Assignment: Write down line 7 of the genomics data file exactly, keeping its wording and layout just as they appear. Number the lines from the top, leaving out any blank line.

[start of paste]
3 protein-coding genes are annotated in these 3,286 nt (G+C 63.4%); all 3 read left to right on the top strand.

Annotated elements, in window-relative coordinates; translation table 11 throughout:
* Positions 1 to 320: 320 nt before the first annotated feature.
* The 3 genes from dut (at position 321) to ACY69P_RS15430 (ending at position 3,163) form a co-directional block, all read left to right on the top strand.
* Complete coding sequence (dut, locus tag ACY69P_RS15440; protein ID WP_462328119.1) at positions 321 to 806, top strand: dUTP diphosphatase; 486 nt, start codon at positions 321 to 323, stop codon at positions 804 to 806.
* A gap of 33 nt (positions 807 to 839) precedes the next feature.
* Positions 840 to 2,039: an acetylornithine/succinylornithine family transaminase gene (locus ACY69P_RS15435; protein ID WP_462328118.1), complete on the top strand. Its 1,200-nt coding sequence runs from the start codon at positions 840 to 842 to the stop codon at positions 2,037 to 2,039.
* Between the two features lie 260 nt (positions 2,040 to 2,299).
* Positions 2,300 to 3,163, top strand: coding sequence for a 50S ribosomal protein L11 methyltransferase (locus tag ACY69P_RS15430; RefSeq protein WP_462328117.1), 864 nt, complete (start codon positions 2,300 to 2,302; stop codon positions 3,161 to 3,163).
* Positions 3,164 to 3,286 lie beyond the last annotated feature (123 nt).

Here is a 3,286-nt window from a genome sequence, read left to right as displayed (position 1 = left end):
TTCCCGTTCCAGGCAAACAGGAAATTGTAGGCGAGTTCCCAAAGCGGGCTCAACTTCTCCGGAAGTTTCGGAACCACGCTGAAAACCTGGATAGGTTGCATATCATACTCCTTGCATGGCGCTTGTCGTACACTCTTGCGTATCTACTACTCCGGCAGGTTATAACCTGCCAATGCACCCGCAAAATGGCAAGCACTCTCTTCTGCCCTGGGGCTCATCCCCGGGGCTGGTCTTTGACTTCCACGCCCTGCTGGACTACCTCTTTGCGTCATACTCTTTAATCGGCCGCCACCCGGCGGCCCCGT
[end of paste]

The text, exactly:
* Positions 840 to 2,039: an acetylornithine/succinylornithine family transaminase gene (locus ACY69P_RS15435; protein ID WP_462328118.1), complete on the top strand. Its 1,200-nt coding sequence runs from the start codon at positions 840 to 842 to the stop codon at positions 2,037 to 2,039.